Saturday, 29 December 2012

Plans to Oust House Speaker Boehner Are Taking Shape

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Following increasing dissatisfaction with House Speaker John Boehner (R-Ohio), staffs of unnamed House members have developed a detailed plan to oust him as the first order of business when the new Congress convenes on Thursday, January 3. Matthew Boyle, writing for Breitbart.com, obtained a copy of the plan with its strategy and tactics laid out in detail. Provided by staffers who demanded anonymity in case the plan backfires, it will be the first issue the House will have to deal with when the Congress returns to Washington.

Initial rumblings of discontent with Boehner’s leadership appeared immediately after his “purge” of four conservatives from the House Budget and Financial Services committees: Justin Amash (R-Mich.), Tim Huelskamp (R-Kan.), Walter Jones (R-N.C.), and David Schweikert (R-Ariz.). A GOP leadership aide told NBC News that they were “clearly not team players,” and had to go. Specifically each of them strongly opposed the Budget Control Act of 2011 which set the stage for the current fiscal cliff confrontations.

Said Ned Ryun, president and CEO of American Majority Action (AMA),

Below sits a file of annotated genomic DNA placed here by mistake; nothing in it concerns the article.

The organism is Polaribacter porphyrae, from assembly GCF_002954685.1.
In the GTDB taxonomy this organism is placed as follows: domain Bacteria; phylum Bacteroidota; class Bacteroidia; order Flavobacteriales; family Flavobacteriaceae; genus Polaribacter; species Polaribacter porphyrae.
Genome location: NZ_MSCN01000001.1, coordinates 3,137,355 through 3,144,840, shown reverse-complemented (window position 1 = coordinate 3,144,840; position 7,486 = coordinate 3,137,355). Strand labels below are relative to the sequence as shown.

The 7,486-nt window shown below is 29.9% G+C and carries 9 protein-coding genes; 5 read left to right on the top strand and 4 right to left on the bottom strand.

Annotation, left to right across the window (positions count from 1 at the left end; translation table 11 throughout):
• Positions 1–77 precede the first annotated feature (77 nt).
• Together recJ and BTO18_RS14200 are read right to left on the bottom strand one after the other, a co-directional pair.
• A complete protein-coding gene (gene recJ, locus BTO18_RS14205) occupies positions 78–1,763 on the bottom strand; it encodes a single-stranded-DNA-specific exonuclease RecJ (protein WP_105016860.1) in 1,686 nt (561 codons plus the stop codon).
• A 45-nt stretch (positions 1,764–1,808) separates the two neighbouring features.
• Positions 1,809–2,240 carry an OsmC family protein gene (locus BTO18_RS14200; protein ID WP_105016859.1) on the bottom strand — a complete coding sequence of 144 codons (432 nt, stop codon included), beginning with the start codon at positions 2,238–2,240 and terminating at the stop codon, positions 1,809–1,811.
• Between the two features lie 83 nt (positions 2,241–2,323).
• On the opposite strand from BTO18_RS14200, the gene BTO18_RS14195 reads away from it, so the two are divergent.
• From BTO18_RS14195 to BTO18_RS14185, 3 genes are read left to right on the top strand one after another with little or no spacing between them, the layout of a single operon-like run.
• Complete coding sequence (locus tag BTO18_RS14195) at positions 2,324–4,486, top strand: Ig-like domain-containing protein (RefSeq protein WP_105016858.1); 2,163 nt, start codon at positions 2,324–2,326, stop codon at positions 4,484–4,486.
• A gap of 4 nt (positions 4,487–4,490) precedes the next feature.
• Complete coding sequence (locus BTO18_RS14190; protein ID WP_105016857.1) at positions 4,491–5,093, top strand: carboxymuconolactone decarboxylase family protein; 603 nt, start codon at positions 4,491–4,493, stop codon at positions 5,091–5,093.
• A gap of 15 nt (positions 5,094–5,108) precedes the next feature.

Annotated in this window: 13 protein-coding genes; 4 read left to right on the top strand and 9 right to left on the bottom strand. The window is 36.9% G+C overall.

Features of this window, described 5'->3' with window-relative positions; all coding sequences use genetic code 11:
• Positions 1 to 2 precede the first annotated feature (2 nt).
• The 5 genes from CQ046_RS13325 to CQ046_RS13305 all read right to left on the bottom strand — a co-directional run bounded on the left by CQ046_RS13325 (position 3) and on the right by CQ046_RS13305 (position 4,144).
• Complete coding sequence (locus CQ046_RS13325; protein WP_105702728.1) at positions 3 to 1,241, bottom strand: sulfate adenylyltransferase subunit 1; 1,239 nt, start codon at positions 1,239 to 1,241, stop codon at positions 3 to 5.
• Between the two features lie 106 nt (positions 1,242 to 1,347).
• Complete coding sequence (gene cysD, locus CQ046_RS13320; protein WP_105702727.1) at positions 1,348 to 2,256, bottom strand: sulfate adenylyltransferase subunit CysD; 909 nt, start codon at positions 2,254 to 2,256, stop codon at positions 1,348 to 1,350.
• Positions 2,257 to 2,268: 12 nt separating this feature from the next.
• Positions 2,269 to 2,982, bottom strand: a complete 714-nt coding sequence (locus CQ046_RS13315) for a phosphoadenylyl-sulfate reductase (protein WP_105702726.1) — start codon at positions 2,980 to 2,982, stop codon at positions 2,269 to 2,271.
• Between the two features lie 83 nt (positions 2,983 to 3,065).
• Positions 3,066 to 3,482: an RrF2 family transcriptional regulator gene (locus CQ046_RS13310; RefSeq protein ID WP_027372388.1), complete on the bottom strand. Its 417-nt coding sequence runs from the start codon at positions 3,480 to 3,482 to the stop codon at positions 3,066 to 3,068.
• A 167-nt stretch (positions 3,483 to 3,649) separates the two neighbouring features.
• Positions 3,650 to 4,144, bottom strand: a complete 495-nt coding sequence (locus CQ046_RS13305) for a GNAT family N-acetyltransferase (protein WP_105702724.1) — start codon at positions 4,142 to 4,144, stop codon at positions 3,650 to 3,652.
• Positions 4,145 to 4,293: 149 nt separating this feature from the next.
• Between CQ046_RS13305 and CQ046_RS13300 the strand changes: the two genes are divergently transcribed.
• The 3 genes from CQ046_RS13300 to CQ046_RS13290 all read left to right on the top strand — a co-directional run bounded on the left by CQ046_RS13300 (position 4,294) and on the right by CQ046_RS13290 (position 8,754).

Speaker Boehner has been an abysmal failure as speaker, and his latest purge is the nail in the coffin for conservatives. Boehner has never won a negotiation battle with the White House or Senate — and he’s been nothing short of an embarrassing spokesman for the conservative movement. It’s time for him to go.

When he learned of the purge, Rep. Ron Paul (R-Texas) could see what was coming: “They’re going to punish freshman legislators? If you’re looking for dissension, then you’re going to get it. These congressmen will never cave. They’re going to get the support of the people … they will become heroes.” Rep. Amash concurred: “It just emboldens us. I talked to a number of conservatives…who are appalled at what happened. The leadership team has a growing rebellion on their hands.”

When Boehner called off last Thursday’s vote on his Plan B which included tax increases on high income taxpayers because he couldn't round up enough votes to secure passage, it was the last straw for Ryun. The day after the vote was cancelled, Ryun said:

Speaker Boehner embarrassed the Conservative Movement yesterday by pushing a plan which AMA told him he didn't have the votes to pass…

Conservatives must take this opportunity to define the direction of our movement — and proposing a plan Pelosi wanted just months ago isn't the solution.

Ryun did the math and concluded if just half of those 35 House members who refused Boehner’s inducements voted against him in January, the House would have a new speaker. According to Boyle, here’s how the plan would work:

First, a Republican member of the House will introduce a resolution at the start of business to hold a secret ballot for the election of the Speaker. If that resolution passes, then members would be free to vote without fear of retaliation, even if Boehner is reelected.